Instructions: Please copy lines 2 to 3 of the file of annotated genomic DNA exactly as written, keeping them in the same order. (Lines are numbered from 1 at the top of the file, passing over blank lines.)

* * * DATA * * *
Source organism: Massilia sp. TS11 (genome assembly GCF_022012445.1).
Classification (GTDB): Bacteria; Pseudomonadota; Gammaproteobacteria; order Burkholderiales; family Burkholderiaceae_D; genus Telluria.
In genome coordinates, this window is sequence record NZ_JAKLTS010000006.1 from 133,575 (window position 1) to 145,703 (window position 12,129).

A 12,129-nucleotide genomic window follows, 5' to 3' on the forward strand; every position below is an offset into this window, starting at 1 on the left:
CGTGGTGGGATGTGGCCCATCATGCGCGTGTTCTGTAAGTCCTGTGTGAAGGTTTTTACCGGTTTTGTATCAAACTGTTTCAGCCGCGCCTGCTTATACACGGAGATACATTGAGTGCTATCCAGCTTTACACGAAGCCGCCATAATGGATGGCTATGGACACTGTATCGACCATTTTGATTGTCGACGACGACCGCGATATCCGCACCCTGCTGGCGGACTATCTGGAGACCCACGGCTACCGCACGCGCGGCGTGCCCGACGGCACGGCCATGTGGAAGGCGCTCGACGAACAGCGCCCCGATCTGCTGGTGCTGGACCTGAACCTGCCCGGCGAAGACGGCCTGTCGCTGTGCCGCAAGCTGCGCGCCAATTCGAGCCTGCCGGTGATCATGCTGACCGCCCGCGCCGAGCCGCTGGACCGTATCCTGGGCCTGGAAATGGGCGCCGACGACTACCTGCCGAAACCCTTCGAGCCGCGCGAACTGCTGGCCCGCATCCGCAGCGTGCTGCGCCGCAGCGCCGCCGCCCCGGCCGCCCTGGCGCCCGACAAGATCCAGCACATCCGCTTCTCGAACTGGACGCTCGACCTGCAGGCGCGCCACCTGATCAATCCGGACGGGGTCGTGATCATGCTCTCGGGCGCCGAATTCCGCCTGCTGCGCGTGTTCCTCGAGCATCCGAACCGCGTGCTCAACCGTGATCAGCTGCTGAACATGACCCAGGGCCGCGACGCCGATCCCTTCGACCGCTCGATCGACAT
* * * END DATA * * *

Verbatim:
Classification (GTDB): Bacteria; Pseudomonadota; Gammaproteobacteria; order Burkholderiales; family Burkholderiaceae_D; genus Telluria.
In genome coordinates, this window is sequence record NZ_JAKLTS010000006.1 from 133,575 (window position 1) to 145,703 (window position 12,129).